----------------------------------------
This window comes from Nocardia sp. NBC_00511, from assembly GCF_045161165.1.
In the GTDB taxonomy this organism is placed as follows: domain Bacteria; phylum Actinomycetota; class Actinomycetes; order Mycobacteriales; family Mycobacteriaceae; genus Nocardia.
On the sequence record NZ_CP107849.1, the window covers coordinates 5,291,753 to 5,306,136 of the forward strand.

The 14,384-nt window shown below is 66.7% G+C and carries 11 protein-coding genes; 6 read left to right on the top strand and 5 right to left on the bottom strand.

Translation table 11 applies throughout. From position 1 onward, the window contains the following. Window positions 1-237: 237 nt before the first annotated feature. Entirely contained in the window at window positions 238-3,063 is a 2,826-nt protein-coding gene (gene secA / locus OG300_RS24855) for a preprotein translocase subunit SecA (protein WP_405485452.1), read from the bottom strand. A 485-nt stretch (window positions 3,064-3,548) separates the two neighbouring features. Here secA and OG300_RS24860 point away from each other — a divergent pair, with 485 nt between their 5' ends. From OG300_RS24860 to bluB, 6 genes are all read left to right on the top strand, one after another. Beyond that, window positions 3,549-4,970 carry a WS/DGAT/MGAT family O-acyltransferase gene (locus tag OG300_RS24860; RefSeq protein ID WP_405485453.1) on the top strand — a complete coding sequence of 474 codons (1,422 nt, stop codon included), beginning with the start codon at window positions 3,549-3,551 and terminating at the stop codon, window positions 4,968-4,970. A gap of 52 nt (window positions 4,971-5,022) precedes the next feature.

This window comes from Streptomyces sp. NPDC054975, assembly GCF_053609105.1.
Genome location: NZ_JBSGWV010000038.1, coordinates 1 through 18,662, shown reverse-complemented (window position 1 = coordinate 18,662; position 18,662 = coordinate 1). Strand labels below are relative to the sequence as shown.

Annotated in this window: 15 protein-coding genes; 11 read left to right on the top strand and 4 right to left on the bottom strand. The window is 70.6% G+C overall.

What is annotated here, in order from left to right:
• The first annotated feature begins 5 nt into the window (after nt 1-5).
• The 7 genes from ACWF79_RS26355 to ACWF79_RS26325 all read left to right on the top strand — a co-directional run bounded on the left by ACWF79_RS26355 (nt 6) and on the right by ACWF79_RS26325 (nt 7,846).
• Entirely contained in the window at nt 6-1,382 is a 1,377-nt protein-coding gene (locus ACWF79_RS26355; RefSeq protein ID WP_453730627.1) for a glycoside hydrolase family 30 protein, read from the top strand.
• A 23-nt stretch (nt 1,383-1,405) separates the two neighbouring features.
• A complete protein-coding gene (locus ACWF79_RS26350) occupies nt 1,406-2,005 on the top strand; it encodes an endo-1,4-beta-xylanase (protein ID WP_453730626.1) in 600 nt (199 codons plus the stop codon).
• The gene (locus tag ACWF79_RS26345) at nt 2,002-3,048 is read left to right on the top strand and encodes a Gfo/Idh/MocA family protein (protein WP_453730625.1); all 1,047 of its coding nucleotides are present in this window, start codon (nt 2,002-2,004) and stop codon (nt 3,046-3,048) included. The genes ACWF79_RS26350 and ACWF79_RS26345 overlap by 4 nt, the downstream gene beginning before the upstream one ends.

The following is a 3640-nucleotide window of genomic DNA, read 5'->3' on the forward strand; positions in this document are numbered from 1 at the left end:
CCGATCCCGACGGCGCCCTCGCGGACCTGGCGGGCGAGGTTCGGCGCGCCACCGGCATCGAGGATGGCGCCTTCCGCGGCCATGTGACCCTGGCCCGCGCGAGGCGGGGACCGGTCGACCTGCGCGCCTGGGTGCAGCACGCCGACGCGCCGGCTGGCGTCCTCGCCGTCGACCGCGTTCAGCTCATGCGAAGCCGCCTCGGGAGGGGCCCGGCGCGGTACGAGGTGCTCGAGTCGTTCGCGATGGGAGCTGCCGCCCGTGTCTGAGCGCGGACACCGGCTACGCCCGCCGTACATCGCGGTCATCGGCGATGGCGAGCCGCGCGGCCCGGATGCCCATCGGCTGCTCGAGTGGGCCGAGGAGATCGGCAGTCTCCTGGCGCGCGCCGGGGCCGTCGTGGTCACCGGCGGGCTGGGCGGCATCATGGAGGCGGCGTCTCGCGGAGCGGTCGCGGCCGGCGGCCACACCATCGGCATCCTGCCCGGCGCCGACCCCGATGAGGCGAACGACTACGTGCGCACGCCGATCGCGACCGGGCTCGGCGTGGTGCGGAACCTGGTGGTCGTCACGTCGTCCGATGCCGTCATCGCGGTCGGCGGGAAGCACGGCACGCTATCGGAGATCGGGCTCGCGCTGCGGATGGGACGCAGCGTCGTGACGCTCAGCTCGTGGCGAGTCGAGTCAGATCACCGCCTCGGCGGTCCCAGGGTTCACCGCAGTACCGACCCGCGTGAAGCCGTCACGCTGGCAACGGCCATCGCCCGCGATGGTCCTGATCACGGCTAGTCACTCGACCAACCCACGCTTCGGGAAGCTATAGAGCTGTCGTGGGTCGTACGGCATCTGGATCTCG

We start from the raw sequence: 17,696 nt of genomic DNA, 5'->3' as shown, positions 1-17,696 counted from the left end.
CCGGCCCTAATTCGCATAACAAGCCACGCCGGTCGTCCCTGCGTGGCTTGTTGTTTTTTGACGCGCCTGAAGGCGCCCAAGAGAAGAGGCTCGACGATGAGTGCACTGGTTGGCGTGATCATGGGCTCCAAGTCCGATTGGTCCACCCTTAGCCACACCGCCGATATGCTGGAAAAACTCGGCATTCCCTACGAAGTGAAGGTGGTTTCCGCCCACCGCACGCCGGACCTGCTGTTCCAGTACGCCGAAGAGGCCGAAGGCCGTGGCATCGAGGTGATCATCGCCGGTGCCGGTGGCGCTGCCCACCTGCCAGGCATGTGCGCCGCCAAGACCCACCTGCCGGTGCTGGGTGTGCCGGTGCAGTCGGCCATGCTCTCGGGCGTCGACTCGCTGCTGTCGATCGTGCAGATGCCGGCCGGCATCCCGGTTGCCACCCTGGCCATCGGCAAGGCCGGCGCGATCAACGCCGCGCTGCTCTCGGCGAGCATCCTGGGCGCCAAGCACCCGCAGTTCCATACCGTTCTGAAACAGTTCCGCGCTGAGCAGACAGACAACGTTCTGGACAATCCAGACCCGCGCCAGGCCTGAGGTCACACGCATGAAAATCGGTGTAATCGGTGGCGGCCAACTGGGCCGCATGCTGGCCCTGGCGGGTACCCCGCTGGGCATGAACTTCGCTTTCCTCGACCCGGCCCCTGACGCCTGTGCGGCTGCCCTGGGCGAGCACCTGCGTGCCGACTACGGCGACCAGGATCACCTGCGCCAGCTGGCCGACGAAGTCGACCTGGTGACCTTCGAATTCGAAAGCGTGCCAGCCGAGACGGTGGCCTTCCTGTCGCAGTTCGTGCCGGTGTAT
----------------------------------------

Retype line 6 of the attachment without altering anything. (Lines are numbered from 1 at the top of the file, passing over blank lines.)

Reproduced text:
This window comes from Streptomyces sp. NPDC054975, assembly GCF_053609105.1.